Film review (an adult’s perspective): Night At The Museum: Secret Of The Tomb
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- Published on Tuesday, 16 December 2014 19:30
- Last Updated on 16 December 2014
- Freda Cooper
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London seems to be the current location of choice for film makers. First there was Get Santa, then Paddington arrived and brought his special tour with him. Both British movies, they were great for the domestic audience, but now it’s the turn of something more international, taking icons like Big Ben and the London Eye all around the world. It’s the third in the Night At The Museum series, Secret Of The Tomb, certificate PG.
At the Museum of Natural History in New York, Ben Stiller is still security guard Larry, and he’s still working for Doctor McPhee (Ricky Gervais). Having got used to the exhibits coming to life at night, he uses them as “special effects” to launch an astronomy exhibition. But the Egyptian tablet that makes them come alive starts to deteriorate, causing total chaos. To find out why, Larry has to take friendly young Pharoah, Akhmenrah (Rami Malek), to London’s British Museum to get the answer from his parents, who were buried in the tomb. What he doesn’t realise is that Teddy Roosevelt (Robin Williams) and the rest of the gang have hitched a ride as well.
The territory is more than familiar, certainly as far as the plot and the characters are concerned. Yet again, the exhibits in the museum come to life, but this time the location’s shifted to the British Museum, which means some new characters as well. Downton Abbey’s Dan Stevens crops up as a thoroughly British Sir Lancelot and has fun wielding a sword and generally injecting a shot of much-needed energy into the proceedings. Hugh Jackman puts in a cameo as himself, but playing King Arthur in a stage production of Camelot – and sending up his alter ego of Wolverine! Yet I couldn’t get rid of the thought that the scene would have been much funnier if it had been set in a production of Spamlalot!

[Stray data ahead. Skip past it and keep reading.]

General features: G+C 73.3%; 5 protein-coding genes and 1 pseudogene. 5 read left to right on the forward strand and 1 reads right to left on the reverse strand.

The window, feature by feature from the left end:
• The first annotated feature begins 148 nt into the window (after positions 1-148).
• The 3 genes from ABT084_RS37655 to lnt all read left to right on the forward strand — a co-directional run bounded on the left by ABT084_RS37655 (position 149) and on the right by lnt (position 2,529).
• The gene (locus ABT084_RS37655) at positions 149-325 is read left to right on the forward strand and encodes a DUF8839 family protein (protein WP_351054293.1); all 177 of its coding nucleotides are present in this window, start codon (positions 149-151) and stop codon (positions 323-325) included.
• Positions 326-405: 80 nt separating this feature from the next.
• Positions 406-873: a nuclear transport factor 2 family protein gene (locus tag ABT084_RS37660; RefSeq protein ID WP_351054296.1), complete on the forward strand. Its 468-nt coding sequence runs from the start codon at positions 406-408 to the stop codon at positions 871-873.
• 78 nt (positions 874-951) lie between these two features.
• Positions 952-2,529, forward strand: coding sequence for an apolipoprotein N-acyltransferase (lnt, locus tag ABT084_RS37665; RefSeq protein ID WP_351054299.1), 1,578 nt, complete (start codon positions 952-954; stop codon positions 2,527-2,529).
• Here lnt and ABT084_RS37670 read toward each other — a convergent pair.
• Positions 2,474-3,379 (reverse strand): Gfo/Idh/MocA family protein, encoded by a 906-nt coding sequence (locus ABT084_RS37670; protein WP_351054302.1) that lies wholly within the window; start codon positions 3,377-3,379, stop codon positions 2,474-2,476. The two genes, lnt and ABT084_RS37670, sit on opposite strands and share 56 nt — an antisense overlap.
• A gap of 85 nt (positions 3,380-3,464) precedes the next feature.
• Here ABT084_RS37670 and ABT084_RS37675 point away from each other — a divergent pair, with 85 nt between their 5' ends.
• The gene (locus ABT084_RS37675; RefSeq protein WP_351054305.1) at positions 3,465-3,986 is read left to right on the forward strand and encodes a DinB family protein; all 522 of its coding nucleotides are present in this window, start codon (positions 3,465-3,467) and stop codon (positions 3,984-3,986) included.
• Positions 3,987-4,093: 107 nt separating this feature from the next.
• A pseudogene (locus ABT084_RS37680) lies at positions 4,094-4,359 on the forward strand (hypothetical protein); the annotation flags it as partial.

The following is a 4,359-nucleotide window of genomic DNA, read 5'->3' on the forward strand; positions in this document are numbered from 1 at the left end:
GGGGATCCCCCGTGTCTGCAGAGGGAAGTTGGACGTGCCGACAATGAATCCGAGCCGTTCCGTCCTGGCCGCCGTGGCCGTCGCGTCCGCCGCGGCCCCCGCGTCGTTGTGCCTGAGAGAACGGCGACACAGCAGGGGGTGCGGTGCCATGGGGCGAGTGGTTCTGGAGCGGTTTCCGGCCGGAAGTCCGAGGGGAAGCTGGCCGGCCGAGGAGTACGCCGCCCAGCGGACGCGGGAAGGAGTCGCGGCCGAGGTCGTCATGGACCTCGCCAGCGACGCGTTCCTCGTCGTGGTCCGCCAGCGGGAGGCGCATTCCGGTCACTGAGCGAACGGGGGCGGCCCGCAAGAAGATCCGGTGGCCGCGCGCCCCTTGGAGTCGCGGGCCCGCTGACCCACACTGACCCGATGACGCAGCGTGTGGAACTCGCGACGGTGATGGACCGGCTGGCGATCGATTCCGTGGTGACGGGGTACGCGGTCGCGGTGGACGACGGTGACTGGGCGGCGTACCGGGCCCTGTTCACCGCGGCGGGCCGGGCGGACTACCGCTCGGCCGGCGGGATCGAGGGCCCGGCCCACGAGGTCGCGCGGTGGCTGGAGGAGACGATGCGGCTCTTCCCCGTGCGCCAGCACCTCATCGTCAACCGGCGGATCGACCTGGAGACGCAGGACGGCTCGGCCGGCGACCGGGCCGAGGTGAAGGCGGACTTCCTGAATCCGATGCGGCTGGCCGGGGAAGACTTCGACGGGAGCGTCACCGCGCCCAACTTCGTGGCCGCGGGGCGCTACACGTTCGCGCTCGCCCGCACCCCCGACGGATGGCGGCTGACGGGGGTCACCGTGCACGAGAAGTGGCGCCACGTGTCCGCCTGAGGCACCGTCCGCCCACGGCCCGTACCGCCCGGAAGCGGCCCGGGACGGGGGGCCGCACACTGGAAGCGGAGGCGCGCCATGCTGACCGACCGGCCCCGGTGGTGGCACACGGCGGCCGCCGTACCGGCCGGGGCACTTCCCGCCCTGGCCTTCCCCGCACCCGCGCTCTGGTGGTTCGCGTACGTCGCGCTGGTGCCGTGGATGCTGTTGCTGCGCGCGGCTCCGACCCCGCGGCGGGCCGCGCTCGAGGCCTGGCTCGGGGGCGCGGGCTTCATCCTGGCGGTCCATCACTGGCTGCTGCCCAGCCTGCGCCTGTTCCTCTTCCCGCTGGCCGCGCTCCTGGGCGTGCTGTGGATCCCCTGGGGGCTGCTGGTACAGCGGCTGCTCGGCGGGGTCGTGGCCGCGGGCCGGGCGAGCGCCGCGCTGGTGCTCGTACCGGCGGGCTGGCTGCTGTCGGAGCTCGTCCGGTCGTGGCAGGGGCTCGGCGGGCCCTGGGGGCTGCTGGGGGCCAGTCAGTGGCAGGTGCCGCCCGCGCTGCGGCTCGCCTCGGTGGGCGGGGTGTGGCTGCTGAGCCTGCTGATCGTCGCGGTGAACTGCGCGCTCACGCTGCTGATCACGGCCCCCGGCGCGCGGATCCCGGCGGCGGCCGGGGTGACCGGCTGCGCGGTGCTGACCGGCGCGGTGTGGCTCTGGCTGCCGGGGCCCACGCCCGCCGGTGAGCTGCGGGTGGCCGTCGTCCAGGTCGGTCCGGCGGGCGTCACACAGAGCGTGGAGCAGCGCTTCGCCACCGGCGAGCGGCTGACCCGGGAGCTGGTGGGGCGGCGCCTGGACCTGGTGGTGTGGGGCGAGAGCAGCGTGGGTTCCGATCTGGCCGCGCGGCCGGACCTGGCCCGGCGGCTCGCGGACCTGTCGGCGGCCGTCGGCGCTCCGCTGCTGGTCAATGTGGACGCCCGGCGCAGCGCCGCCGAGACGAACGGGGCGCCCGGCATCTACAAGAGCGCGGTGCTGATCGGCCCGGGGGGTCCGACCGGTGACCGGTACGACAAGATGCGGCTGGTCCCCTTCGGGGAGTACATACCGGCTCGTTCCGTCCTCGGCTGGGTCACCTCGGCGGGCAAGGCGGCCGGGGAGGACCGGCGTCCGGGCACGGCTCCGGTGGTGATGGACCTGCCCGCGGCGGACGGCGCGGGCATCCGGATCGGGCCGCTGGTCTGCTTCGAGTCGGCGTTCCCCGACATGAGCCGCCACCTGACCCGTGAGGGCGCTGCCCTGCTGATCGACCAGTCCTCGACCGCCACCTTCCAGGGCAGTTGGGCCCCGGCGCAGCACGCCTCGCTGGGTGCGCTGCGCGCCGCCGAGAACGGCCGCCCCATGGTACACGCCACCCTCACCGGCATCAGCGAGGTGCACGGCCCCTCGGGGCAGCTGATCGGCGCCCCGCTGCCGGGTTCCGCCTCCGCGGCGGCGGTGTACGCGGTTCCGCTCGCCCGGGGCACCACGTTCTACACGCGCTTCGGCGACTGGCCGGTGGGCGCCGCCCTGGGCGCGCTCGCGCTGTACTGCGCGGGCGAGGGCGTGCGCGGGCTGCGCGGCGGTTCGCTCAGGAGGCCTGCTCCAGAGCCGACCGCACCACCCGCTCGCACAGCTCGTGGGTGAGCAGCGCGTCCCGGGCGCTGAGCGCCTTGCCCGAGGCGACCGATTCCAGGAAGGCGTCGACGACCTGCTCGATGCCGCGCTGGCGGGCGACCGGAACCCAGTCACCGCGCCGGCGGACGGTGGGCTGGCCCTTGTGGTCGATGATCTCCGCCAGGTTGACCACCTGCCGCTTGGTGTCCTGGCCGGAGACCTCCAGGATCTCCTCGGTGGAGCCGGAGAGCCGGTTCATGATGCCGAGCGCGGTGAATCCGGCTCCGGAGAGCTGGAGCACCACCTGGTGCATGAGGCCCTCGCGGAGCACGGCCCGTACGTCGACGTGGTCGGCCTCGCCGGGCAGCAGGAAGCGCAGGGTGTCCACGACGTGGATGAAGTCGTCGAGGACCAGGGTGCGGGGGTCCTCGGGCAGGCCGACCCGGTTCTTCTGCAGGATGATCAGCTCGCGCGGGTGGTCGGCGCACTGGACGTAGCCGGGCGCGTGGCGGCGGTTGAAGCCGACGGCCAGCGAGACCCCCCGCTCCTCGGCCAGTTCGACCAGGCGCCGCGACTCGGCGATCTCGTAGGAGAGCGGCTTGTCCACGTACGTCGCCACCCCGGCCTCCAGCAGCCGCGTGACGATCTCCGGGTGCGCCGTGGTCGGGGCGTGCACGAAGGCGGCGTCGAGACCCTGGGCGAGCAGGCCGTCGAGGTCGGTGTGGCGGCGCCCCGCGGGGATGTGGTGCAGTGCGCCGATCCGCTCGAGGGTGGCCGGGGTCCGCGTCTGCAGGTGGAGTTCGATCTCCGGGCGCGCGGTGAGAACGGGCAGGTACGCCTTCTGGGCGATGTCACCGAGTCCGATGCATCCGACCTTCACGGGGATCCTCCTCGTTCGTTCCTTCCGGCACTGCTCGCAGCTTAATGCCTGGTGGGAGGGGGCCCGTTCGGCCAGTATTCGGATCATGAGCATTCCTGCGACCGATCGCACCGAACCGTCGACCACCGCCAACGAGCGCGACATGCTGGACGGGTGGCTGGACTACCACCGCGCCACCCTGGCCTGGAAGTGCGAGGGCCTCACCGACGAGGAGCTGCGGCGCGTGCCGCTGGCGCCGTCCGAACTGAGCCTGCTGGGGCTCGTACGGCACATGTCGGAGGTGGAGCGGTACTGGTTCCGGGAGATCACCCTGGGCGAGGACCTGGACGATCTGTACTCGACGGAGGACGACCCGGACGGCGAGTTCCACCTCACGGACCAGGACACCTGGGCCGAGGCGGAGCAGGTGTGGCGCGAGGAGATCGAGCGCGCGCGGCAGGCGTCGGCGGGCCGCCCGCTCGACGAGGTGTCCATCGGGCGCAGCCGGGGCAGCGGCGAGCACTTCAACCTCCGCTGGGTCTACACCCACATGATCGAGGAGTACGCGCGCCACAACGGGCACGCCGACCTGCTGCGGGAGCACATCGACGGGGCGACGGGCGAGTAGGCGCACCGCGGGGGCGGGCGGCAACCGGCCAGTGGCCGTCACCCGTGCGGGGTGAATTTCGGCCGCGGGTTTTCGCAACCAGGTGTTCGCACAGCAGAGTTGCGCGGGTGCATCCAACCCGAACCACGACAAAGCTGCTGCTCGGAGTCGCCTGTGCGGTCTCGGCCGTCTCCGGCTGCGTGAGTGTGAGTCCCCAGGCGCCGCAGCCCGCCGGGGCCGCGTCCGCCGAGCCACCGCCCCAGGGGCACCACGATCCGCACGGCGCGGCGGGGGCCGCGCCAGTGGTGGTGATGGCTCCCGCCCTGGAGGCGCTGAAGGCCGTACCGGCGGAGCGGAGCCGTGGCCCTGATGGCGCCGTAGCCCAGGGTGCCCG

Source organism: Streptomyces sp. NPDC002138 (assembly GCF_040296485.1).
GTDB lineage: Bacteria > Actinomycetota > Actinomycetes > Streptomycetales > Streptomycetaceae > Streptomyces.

There’s a second new character but one with a familiar face, beneath heavy make-up and shaggy hair. Ben Stiller is on double duty as a Neanderthal who is convinced Larry is his father and mimics everything he does and says. All of which makes communication between them more than a little difficult and produces a lot of repetitive scenes, often involving the wild man getting a buzz from an electrical item.
Apart from that, they’re all here – the late Robin Williams as Teddy Roosevelt, Owen Wilson’s mini cowboy, Jed, and the equally diminutive Roman centurion Octavius (Steve Coogan), plus veterans from the first in the series Dick Van Dyke and Micky Rooney (in his last film appearance). And it has to be said that Van Dyke is still pretty nifty on his feet. But none of the cast are particularly stretched and appear to be going through the motions. When the Egyptian tablet makes the “exhibits” go haywire, Williams has the chance to show off his talent for gibberish but it was the sort of thing he could do in his sleep. Or, in this case, on his horse.
The special effects are reasonable enough, with the dinosaur skeletons as the highlight – the Triceratops in the British Museum is especially good, the “live” Trafalgar Square lions less so. And the fact that the film is being screened in IMAX just shows this up even more.
Mums’ rating: 5/10
Fans of the other Night At The Museum movies could easily feel let down by this one. It’s just more of the same, except for a couple of new characters and a change in location, and the overall feeling is of a tired idea that’s more than run its course. That said, the audience at the screening I attended were laughing, but I have a sneaking suspicion not as often or as loudly as the makers would have liked. Perhaps it’s time to put the museum exhibits to sleep once and for all.
Night At The Museum: Secret Of The Tomb, certificate PG, is released around the UK on Friday, 19 December 2014.
Film critic and radio presenter Freda Cooper has been a movie fan all her life – the best qualification for the job! A contributor to a number of film websites, she also presents her weekly podcast, Talking Pictures, a finalist in the UK Podcasters Awards. Her movie blog, formerly The Coops Review, is now also called Talking Pictures, and was shortlisted at this year’s UK Blog Awards. And you can hear her film reviews every Friday morning on BBC Surrey and BBC Sussex!